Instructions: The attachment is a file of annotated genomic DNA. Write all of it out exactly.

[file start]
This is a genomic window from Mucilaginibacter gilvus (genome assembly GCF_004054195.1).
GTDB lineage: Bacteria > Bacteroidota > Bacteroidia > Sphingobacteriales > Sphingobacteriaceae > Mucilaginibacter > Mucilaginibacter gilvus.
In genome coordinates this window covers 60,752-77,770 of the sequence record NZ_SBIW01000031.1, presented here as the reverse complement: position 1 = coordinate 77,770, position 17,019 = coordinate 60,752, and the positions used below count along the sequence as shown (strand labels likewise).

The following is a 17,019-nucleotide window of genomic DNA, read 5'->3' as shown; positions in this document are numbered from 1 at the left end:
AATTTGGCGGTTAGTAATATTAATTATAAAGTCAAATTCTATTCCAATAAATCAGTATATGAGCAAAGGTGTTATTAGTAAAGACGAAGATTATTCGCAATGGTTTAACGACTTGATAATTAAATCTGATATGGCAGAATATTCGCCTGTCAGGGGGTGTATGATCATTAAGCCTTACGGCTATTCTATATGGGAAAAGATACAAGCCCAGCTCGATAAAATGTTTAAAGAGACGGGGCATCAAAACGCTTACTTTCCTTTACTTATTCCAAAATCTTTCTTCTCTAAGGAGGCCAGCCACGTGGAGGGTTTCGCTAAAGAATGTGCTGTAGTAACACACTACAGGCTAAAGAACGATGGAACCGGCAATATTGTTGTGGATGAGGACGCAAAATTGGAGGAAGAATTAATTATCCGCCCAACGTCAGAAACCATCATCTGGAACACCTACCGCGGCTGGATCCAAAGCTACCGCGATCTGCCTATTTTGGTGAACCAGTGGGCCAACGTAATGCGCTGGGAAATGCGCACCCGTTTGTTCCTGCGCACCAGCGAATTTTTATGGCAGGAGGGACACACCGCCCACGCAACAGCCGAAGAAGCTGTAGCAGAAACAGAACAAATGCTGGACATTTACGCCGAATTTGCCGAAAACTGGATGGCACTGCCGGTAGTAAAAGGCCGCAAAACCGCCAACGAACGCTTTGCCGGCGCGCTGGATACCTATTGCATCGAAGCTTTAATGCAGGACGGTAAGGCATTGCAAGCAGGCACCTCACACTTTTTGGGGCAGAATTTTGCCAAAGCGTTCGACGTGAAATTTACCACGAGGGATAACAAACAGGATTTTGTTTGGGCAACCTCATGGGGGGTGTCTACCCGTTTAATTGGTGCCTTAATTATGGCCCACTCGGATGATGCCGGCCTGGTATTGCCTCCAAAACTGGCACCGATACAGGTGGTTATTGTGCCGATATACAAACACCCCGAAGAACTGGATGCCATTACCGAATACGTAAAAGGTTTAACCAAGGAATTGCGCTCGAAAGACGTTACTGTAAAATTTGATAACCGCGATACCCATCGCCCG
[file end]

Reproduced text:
This is a genomic window from Mucilaginibacter gilvus (genome assembly GCF_004054195.1).
GTDB lineage: Bacteria > Bacteroidota > Bacteroidia > Sphingobacteriales > Sphingobacteriaceae > Mucilaginibacter > Mucilaginibacter gilvus.
In genome coordinates this window covers 60,752-77,770 of the sequence record NZ_SBIW01000031.1, presented here as the reverse complement: position 1 = coordinate 77,770, position 17,019 = coordinate 60,752, and the positions used below count along the sequence as shown (strand labels likewise).

The following is a 17,019-nucleotide window of genomic DNA, read 5'->3' as shown; positions in this document are numbered from 1 at the left end:
AATTTGGCGGTTAGTAATATTAATTATAAAGTCAAATTCTATTCCAATAAATCAGTATATGAGCAAAGGTGTTATTAGTAAAGACGAAGATTATTCGCAATGGTTTAACGACTTGATAATTAAATCTGATATGGCAGAATATTCGCCTGTCAGGGGGTGTATGATCATTAAGCCTTACGGCTATTCTATATGGGAAAAGATACAAGCCCAGCTCGATAAAATGTTTAAAGAGACGGGGCATCAAAACGCTTACTTTCCTTTACTTATTCCAAAATCTTTCTTCTCTAAGGAGGCCAGCCACGTGGAGGGTTTCGCTAAAGAATGTGCTGTAGTAACACACTACAGGCTAAAGAACGATGGAACCGGCAATATTGTTGTGGATGAGGACGCAAAATTGGAGGAAGAATTAATTATCCGCCCAACGTCAGAAACCATCATCTGGAACACCTACCGCGGCTGGATCCAAAGCTACCGCGATCTGCCTATTTTGGTGAACCAGTGGGCCAACGTAATGCGCTGGGAAATGCGCACCCGTTTGTTCCTGCGCACCAGCGAATTTTTATGGCAGGAGGGACACACCGCCCACGCAACAGCCGAAGAAGCTGTAGCAGAAACAGAACAAATGCTGGACATTTACGCCGAATTTGCCGAAAACTGGATGGCACTGCCGGTAGTAAAAGGCCGCAAAACCGCCAACGAACGCTTTGCCGGCGCGCTGGATACCTATTGCATCGAAGCTTTAATGCAGGACGGTAAGGCATTGCAAGCAGGCACCTCACACTTTTTGGGGCAGAATTTTGCCAAAGCGTTCGACGTGAAATTTACCACGAGGGATAACAAACAGGATTTTGTTTGGGCAACCTCATGGGGGGTGTCTACCCGTTTAATTGGTGCCTTAATTATGGCCCACTCGGATGATGCCGGCCTGGTATTGCCTCCAAAACTGGCACCGATACAGGTGGTTATTGTGCCGATATACAAACACCCCGAAGAACTGGATGCCATTACCGAATACGTAAAAGGTTTAACCAAGGAATTGCGCTCGAAAGACGTTACTGTAAAATTTGATAACCGCGATACCCATCGCCCG